Swami was long gone by this time, wiped out by an obsessive affection towards alcohol and gambling apparently. Bhupat, his dad and his brother took over turning wrenches on the bike but this was after a short stint by a sprightly chap called Bengali who worked on the Jawa for a while, a bright beetle nut-stained smile always beaming when he came to pick and drop off the bike.
I was in the sixth grade, all of twelve years old and my feet could barely reach the ground whilst straddled on the bike. I remember my dad allowing me to ride it within the compound as a reward for a good grade or something else as deserving; my father and his neighbourhood friend named Arshad, standing at either end of the compound, waiting to hold the bike when I got close to them for I couldn’t manage the weight of the bike to turn it around.
The first repaint job had seen better days and so dad and Arshad embarked on redoing it themselves. It took more than a month of work, the two of them digging into it after they would get home from their day jobs. The primer was sprayed on with a Baygon flit pump but a compressor was bought to finish off the job. The golden pinstriping was replaced by stickering which was done by the multi-talented Bhupat. This paint job is what still adorns the motorcycle today.
The day I turned eighteen, I went to the RTO to get my learner’s license. A few hours of waiting in line, talking to some people and looking at some officious papers getting stamped, I was handed my learner’s license. I went home, dug through my dad’s tool box and picked up the red electrical insulation tape to emblazon two big ‘L’s on the fore and aft of the motorcycle. I was now free to ride the bike on the road, albeit without a pillion unless and until he or her had a full blown motorcycle license. I didn’t care about any of that, however. All that mattered was that I could now ride into the horizon. Of course as long as it could be reached with ten rupees’ worth of fuel in the tank.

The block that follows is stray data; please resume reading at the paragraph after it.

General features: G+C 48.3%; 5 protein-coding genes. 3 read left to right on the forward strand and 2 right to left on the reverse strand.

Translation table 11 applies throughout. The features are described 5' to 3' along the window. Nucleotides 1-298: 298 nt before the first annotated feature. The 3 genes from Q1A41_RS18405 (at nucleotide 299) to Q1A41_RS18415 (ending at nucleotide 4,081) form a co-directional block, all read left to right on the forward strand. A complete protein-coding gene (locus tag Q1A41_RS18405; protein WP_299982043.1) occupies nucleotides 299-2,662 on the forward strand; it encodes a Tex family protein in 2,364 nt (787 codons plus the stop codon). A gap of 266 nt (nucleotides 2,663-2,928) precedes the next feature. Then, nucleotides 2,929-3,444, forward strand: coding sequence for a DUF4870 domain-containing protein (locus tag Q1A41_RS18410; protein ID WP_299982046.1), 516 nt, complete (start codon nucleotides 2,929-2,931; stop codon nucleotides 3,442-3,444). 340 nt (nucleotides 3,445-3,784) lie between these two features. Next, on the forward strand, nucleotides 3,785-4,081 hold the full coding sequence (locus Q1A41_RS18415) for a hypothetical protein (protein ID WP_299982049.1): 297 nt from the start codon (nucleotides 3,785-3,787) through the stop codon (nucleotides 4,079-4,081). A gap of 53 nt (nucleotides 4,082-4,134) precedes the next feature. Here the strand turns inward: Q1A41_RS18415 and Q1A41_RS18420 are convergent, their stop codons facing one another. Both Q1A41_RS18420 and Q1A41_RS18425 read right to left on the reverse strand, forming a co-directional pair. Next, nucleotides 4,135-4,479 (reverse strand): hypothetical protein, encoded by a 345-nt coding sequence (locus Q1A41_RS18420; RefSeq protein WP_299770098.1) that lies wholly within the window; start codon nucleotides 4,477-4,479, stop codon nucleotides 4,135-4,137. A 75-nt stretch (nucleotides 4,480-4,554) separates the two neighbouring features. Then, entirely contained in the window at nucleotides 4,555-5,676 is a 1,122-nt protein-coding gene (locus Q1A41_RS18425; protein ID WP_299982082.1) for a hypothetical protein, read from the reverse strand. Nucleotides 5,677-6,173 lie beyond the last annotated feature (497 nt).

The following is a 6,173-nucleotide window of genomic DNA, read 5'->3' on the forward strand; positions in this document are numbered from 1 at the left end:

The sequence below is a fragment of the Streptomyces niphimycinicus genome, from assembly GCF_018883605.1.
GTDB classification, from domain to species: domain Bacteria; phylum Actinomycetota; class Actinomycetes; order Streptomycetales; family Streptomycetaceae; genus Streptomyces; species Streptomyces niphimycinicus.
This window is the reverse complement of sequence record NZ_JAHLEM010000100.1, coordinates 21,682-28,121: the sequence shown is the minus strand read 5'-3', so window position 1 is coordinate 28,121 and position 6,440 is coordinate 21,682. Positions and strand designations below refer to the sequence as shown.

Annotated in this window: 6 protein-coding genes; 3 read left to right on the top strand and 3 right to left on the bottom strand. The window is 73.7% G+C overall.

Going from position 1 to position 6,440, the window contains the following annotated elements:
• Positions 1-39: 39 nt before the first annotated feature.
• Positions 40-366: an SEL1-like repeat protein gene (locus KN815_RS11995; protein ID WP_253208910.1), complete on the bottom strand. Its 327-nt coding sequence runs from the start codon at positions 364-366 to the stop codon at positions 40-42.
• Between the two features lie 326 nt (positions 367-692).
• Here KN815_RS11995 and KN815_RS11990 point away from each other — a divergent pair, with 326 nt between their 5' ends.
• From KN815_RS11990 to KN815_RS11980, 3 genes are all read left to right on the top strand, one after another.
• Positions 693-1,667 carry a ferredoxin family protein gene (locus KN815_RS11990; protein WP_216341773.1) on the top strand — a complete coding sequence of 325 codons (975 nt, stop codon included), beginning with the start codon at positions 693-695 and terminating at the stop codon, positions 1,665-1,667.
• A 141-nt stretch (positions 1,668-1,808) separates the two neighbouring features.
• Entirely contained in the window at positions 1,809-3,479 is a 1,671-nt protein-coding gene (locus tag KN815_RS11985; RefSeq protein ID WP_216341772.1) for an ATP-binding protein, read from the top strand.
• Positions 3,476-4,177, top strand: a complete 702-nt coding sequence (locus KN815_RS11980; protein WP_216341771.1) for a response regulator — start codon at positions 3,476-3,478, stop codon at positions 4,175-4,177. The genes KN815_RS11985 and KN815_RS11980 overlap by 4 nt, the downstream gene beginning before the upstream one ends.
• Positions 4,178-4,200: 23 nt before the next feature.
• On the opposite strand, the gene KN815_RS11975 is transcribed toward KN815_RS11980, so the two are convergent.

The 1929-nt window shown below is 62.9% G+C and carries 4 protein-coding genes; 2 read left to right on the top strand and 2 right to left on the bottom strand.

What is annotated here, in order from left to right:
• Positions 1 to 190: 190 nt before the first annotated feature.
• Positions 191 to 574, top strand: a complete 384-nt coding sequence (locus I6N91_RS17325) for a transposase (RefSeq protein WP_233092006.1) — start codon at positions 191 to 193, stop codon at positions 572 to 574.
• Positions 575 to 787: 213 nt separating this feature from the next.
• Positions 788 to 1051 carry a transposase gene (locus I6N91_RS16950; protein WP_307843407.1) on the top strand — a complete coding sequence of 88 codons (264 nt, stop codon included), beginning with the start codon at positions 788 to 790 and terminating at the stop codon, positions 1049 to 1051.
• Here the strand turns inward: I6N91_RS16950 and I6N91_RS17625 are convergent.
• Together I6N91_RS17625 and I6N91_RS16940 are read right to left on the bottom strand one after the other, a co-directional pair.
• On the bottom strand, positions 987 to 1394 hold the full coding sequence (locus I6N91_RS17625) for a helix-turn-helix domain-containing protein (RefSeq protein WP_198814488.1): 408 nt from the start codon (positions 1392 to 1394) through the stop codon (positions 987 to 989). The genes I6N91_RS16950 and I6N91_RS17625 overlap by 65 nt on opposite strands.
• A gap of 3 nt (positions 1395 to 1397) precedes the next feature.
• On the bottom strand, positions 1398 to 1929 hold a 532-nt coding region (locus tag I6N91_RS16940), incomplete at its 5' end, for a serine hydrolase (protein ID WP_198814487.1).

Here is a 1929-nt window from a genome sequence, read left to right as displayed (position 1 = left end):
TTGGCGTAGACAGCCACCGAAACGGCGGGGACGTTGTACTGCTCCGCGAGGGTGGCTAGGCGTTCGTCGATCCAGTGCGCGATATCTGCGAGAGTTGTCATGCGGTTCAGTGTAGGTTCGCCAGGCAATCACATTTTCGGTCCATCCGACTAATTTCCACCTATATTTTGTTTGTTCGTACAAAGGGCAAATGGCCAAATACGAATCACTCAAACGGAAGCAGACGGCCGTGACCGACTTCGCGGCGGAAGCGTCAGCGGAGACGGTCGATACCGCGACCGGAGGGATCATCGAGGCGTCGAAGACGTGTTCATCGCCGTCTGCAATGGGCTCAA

It was then that the bike began to developed a serious aversion to starting up. The original alternator was replaced with a more current Yezdi one and the bike suddenly came alive in a big way. The lights actually lit up some part of the road and I didn’t need to rev the bike up to make the horn somewhat audible. It kind of defeated the purpose of the tooter because the sound of the suddenly Jawa revved engine made offending pedestrians and motorists jump out of the way anyway.